How can you defeat an opponent? How can an opponent defeat you? There are a number of possibilities: (1) be faster, (2) be stronger, (3) be better known (yes, your reputation is worth touches in tight situations), (4) be taller, (5) have longer arms, (6) be more flexible, (7) know how to manipulate the rules to your favor, etc., etc.
But … the real answer is to make your opponent predictable (your victory) or to be predictable (his or her victory). Yes, it is possible to overpower a beginner, but that is not what we are talking about here. We are talking about dealing with a competent opponent who has answers for (1) through (7)+ above.
And, surprisingly enough, his or her predictability can be drive by your change.
In music there is a concept called syncopation. Wikipedia discusses syncopation in the context of “Syncopation is a musical term meaning a variety of rhythms played together to make a piece of music, making part or all of a tune or piece of music off-beat. More simply, syncopation is a disturbance or interruption of the regular flow of rhythm: a placement of rhythmic stresses or accents where they wouldn’t normally occur. It is the correlation of at least two sets of time intervals.”
And that is music. Fencing has rhythms in profusion, each of which can be disturbed. Rhythms are present in our bladework, in our footwork, in how we fight the bout, in how we use the piste. In each case maintaining the rhythm makes you predictable.
Just so we are thinking about the same thing, let’s define rhythm in a broad fencing sense. Rhythm is a strong, regular, repeated pattern of movement, individualized to your fencing. A one-two has rhythm, the fleche has rhythm, your advance has a rhythm.
As an exercise, write down three rhythms in your own fencing. In each case identify how those rhythms make you vulnerable. Then think about opponents you have fenced and do the same.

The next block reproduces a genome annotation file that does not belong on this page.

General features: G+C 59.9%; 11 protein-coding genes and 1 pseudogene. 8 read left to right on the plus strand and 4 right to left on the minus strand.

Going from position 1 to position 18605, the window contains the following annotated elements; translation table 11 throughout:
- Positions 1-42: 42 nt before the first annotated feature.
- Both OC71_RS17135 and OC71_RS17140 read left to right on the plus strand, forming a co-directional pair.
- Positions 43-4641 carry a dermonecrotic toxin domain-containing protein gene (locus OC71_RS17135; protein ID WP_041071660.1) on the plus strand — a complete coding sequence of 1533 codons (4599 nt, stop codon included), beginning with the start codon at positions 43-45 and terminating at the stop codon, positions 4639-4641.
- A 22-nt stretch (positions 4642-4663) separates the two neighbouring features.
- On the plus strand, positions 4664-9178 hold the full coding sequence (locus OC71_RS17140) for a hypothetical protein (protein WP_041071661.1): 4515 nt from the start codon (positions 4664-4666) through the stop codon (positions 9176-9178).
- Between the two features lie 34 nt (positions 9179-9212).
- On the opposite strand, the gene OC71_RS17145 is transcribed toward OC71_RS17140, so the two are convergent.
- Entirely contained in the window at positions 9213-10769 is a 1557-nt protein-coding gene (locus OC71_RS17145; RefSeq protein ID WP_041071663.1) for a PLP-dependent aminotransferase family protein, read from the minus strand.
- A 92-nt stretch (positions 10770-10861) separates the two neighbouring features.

If your one-two always comes out at the same speed and with a movement pattern with distinct signatures, it gives your opponent a rhythm and predictability that they can use to hit you. But, if the one-two is done sometimes with acceleration, sometimes with deceleration, sometimes with broken tempo, sometime high-low as opposed to laterally, now you are applying syncopation to disrupt the rhythm the opponent expects. And, if you create unusual movement patterns, such as the destructive or confusing parries, angulation in various axes in the attack, etc. the level of unpredictability increases.
If you always take a short retreat step on an opponent’s attack, your movement has an established rhythm. You are predictable. The opponent knows where you are going to be and can use footwork to elongate the attack. If you vary the length of the step back and sometimes step in, not back, with a counterattack in epee or a parry riposte to crush the distance in foil or sabre, you change the rhythm and deny the opponent predictability. Even better, if your opponent counts on your predictability in stepping back, now you have made them predictable and achieved surprise.
If you always fence in the center of the strip you are predictable – you have established a spatial rhythm that the opponent can predict. Left-handed fencers are famous for this against right handers, immediately hugging the edge of the strip on the command fence. But if you work back and forth diagonally across the strip, you can search for physical openings and force the opponent onto unpracticed ground.
This approach gains power when we combine elements to create a false picture for the opponent. For example, a change of direction from advance to retreat, with a short slower step, then a faster longer step syncopates in three aspects: direction, speed, and length and takes the opponent through multiple decision cycles leading their final attack into an accelerating and distance crushing riposte or counterattack.
These techniques obviously require the ability to change speed (including the ability to accelerate, decelerate, or break tempo), insert oneself into the opponent tempo, change direction and length of movement, creatively manage bladework combinations, the ability to use the piste in all directions, and the ability to create and execute tactics. Applying syncopation demands practice, practice, and, yes, more practice.